The Wall Street Journal reported that Mr. Bloomberg’s foundation has decided to forgo the $17 million it believed it was owed from the Port Authority in order to commence construction on the 9/11 Memorial Museum once more during the next month. The foundation also agreed to keep six months’ worth of operating funds on hand, as well as equip the Port Authority with six months of its expected account expenses. They will both seek federal funding to help pay for both costs.
In real figures, the foundation would pay a million annually to support Port Authority operation expenses for as many as 30 years. However, the notion that the museum and memorial will cost money is not supported by the City of New York. Yet, there is a catch: If the Museum fails to pay on a timely basis, the Port Authority is able to stop construction. Also, the foundation and the Port Authority have a different calculation of the total cost necessary to complete the museum: Port officials have suggested $1.3 billion, while Bloomberg and the foundation estimated a lowly $700 million.
In addition the two organizations will form three new task forces to help with site management. This will include planning future events, ground maintenance, and the tallest building in the city: One World Trade Center. There will also be frequent meetings on the foundation’s financial planning with members of both states on staff. The operational details involved with the museum will stay the responsibility of the Memorial. The two associations plan to meet on September 20th to review the foundation’s current finances and then vote to proceed from its Board of Commissioners. The Port Authority will then have ten days to resume working full-time on the Memorial.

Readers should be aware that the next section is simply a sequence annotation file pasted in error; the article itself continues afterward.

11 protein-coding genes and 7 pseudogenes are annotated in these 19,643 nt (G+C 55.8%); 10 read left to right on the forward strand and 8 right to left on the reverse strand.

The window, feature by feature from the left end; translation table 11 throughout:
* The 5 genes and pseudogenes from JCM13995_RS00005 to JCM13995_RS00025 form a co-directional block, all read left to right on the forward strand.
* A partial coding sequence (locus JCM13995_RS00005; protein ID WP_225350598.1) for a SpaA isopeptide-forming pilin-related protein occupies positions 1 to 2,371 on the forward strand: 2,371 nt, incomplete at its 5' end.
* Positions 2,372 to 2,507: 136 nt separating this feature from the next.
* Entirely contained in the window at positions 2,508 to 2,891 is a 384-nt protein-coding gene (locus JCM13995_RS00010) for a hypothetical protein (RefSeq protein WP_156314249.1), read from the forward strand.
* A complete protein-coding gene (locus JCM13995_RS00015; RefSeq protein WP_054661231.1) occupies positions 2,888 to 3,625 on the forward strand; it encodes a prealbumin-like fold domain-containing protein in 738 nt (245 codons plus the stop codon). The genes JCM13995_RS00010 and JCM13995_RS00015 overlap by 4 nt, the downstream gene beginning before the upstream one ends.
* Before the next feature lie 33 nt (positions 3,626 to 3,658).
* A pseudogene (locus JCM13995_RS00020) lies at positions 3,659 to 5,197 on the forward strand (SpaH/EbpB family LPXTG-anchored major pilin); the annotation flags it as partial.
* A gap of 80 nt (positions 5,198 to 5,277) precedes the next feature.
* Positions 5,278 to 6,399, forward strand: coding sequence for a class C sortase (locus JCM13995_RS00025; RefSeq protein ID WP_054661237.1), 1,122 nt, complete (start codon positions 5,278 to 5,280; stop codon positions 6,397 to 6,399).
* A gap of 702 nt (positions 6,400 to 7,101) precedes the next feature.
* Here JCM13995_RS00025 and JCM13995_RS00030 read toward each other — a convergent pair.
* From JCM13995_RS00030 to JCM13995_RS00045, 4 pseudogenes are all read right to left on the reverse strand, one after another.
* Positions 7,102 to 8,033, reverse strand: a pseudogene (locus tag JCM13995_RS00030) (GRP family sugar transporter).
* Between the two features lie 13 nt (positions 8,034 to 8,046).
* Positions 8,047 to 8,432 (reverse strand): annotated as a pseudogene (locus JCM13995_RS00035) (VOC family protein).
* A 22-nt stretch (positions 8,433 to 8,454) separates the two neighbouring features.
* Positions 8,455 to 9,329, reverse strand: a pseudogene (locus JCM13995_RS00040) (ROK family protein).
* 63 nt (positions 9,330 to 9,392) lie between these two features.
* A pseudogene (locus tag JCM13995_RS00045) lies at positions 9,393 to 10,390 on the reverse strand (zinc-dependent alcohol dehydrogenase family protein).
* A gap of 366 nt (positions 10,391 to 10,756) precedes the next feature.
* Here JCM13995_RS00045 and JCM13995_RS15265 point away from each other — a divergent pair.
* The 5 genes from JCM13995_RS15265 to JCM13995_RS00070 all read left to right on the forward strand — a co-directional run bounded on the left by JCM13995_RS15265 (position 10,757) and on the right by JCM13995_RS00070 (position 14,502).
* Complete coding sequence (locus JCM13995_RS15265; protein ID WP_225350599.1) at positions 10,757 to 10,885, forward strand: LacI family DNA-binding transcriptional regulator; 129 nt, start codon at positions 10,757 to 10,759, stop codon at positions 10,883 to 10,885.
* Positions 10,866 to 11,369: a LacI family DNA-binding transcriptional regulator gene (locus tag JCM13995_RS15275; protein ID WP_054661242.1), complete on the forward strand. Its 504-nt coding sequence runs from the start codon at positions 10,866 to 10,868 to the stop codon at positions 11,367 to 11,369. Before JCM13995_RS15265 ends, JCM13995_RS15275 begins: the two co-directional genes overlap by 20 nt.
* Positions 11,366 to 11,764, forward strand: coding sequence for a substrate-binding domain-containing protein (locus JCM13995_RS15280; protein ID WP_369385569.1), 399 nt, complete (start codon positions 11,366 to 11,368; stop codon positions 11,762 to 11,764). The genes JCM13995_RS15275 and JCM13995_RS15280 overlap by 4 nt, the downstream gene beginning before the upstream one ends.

Governor Cuomo commented on their eventual verdict with a statement that read,”By ensuring that no additional public funds are spent to complete the Memorial and Museum, today’s agreement puts in place a critical and long overdue safeguard to finally protect toll payers and taxpayers from bearing further costs, and, at the same time, put the project on a path for completion.”
Furthermore, Governor Christie said shortly, ”Working together, we will now move this project forward with conviction but also with proper transparency and oversight and at no further costs to tollpayers and taxpayers.”
The plan will no doubt have some setbacks, especially with the continuous tension between the two organizations in the alliance, but in the end at least Bloomberg understood the importance of the Memorial, Museum, and One World Trade Center. He said that he was very content that they were able to reach the agreement on the eve of the anniversary, and thanked the governors and the Port Authority, recognizing that the deal was “a meaningful victory for the families” of those who perished in the 2001 attacks.